Power Plants and Poles: How the Grid Gets Electricity to Your Home

How your home gets electricity is an accomplishment of humankind that is taken for granted. Here are some of the primary factors involved, but this just scratches the surfaces of the details involved.

Power Plant

People are familiar with many types of power plants. They are often a subject of debate because there are so many modern, cleaner options. Dams, windmills, nuclear and coal power plants are all commonly known types of power sources for power plants. These sources create a way to spin a turbine. Coal uses steam to turn it, dams use water pressure, and so on. The electricity produced through this travels to a substation where transistors convert it to very high voltage in order for it to travel the long distances it needs to reach people. It then travels on high voltage lines carried by lattice towers.

Lattice Towers and High Voltage Lines

Lattice towers are those metallic structures that sometimes resemble some sort of robots lining up over hillsides to take over the world. These are the lifelines of the grid, and power cannot be shared with other grid users without these towers. These 120-foot gigantic power structures span all across the country.

Because of the way they are built, lattice powers are fairly transparent from afar, so they don’t spoil natural landscapes with man-made ugliness. They are also very versatile. Typically they are built with cranes. Pulley systems can be erected to get the job done when cranes are not an option. What you end up with is a tower that is very structurally sound and is configured in a way that can hold multiple circuits and conductors.

These large towers typically carry high voltage lines, which are uninsulated power lines that carry electricity for long distances. They carry high voltage as opposed to low to be more efficient and to travel farther. Since there are not enough storage facilities to keep a good energy supply, electricity is consumed on an as-needed basis, so these lines are constantly working.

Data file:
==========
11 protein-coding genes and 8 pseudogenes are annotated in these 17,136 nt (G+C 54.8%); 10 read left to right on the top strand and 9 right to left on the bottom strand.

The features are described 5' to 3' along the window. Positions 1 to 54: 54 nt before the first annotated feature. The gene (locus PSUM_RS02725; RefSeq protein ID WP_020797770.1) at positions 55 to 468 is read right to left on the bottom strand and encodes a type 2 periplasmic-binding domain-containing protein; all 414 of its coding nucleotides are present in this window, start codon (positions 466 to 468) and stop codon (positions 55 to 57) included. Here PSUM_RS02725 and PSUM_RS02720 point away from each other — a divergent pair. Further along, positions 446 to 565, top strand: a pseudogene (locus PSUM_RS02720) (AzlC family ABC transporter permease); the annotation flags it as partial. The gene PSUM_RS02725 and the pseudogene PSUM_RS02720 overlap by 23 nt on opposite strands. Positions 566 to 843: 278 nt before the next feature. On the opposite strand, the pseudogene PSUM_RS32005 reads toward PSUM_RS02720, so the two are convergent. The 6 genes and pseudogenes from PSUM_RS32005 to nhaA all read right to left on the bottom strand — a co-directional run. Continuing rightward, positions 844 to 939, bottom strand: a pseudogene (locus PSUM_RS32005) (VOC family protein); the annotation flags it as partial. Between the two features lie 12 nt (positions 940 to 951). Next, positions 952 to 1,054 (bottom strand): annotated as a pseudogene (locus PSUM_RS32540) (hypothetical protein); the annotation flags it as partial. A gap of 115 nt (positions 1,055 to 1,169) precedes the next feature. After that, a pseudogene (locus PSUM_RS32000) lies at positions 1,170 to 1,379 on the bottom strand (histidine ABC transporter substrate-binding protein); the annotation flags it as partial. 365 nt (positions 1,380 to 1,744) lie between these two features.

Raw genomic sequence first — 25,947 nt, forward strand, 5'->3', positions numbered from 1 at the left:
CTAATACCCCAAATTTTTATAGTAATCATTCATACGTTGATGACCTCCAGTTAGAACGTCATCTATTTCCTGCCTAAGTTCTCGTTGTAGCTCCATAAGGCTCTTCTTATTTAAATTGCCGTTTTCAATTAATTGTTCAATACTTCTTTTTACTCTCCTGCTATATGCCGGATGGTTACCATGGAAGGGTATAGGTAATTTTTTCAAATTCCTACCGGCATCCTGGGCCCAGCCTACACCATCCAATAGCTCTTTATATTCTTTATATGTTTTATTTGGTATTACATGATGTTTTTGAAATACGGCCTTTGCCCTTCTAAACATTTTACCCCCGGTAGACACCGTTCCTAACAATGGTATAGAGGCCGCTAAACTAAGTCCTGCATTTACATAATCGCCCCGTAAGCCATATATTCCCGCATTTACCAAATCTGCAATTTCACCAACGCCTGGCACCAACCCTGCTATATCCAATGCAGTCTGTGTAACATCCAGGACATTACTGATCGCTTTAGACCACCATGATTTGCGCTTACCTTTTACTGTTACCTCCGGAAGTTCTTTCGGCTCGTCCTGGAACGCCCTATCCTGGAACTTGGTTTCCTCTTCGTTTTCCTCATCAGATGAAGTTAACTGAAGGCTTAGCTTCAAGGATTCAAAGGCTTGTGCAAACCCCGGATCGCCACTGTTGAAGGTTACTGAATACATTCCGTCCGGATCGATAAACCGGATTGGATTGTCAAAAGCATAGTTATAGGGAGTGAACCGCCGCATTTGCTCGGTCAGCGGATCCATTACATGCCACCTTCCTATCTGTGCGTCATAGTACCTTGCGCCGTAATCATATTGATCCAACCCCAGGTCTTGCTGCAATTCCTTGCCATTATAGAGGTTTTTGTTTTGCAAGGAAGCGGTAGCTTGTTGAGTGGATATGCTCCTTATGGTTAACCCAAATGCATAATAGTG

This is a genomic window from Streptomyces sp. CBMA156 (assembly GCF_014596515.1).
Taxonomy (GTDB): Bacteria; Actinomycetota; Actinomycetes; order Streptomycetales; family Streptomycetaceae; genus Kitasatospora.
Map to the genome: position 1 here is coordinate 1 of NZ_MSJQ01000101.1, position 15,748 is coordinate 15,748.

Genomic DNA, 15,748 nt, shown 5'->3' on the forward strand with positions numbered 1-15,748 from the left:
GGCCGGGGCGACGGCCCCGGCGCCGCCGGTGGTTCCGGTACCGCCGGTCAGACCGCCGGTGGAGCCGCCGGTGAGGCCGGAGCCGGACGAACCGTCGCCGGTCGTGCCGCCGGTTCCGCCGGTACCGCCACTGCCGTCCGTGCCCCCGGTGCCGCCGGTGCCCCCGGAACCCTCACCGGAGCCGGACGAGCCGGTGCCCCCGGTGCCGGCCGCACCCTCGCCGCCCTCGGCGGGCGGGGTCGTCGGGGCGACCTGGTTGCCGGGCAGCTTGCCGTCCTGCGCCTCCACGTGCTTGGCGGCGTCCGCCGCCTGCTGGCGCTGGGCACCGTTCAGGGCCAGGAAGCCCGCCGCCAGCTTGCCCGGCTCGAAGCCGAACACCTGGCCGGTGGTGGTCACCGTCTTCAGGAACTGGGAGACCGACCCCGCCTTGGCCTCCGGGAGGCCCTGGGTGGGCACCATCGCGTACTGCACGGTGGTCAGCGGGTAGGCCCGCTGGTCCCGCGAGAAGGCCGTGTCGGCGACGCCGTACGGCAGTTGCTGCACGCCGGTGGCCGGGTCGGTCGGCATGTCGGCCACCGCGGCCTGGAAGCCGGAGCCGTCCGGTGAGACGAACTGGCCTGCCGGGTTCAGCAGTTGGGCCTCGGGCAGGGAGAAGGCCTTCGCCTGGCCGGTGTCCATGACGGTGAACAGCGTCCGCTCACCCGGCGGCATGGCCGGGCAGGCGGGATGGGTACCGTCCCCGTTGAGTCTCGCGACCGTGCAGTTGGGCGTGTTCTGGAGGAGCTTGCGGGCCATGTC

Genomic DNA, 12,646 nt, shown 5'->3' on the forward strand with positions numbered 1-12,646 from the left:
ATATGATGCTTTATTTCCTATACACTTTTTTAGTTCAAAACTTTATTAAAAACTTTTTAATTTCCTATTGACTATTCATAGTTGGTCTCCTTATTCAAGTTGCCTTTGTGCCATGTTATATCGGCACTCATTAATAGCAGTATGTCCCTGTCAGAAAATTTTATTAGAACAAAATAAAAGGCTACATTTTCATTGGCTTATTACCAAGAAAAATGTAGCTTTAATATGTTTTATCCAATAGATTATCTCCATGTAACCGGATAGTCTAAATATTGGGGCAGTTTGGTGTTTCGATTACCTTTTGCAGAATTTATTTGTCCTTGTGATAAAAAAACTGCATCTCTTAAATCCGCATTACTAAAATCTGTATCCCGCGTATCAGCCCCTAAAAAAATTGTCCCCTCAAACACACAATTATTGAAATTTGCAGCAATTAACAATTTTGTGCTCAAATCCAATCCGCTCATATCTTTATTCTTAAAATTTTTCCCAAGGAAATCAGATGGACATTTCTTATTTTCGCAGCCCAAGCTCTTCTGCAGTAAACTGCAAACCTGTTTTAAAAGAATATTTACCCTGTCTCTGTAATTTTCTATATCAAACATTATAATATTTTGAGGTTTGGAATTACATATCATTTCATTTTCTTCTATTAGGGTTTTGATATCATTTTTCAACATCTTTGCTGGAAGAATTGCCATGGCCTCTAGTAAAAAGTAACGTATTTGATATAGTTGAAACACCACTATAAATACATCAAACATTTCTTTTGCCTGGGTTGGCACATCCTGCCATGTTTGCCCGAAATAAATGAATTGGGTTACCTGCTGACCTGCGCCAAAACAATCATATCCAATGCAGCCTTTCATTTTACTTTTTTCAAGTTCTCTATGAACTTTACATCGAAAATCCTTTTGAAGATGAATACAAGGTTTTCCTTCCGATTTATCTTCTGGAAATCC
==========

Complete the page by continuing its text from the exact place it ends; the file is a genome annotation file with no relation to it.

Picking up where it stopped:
High voltage lines can be installed underground instead of on lattice towers, but this is very expensive and rarely done except in cities or other areas where necessity dictates it be done that way. The advantage of underground lines is aesthetics and lower maintenance, but they are also more difficult to get to, so this is not a complete advantage. Most of the time, you’ll see wires up ahead rather than have them underfoot.

Power Substation

The power from high voltage lines is too much for distribution to homes, and it must be pared down at power substations. The substation splits up the power and sends it in different directions. Transformers at the power station are responsible for paring down the power to under 10,000 volts. That power then goes to a distribution bus that sends it in different directions. This power then is sent out to homes via three wires for the three phases of the electricity.

Power poles

The three power lines that travel into towns via grounded power poles have intermittent regulator banks. These banks ensure that the voltage is adequate for homes. Each home only needs one phase of the electricity. Only a single wire will be tapped from the three and enter the home. At the house, there is a transformer drum on the power pole that reduces the power coming into the home to 240 volts. This enters your home at your meter. The meter is how your utility company knows how much to charge you for energy use every month.

Electrical Panel

Finally, electricity enters your electrical panel, which is really a safety device to control electricity in the home. These circuits will trip, or turn off, when overloaded in order to reduce the chance of an electrical fire in the home.

It is difficult to imagine when you turn on the television how complicated it was to get that electricity to you. The grid runs without the user thinking about it, which is what makes it so amazing. When the grid fails, it is obvious what we all take for granted. Failures should be happening with less frequency as micro-grids and alternative energy create redundancies that limit our reliance on the grid.

It is difficult to imagine a world where we don’t need a grid on the scale that we have today. Some of this is becoming a reality. Home batteries are giving consumers a way to store enough power to run homes for weeks. This makes solar power a viable option even without being connected to the grid. Solar panels are also becoming less of an eyesore. They can even be disguised in shingles that allow your roof to look normal while still providing electricity for the home.

The Grid is old, and in many cases, it is outliving its life expectancy. To replace it would cost a terrible amount of money, but it will probably happen on an as needed basis. At some point, it may be retired, but not any time in the near future. The increasing need of electricity in light of the want to reduce oil dependency is too great.

Scroll to Top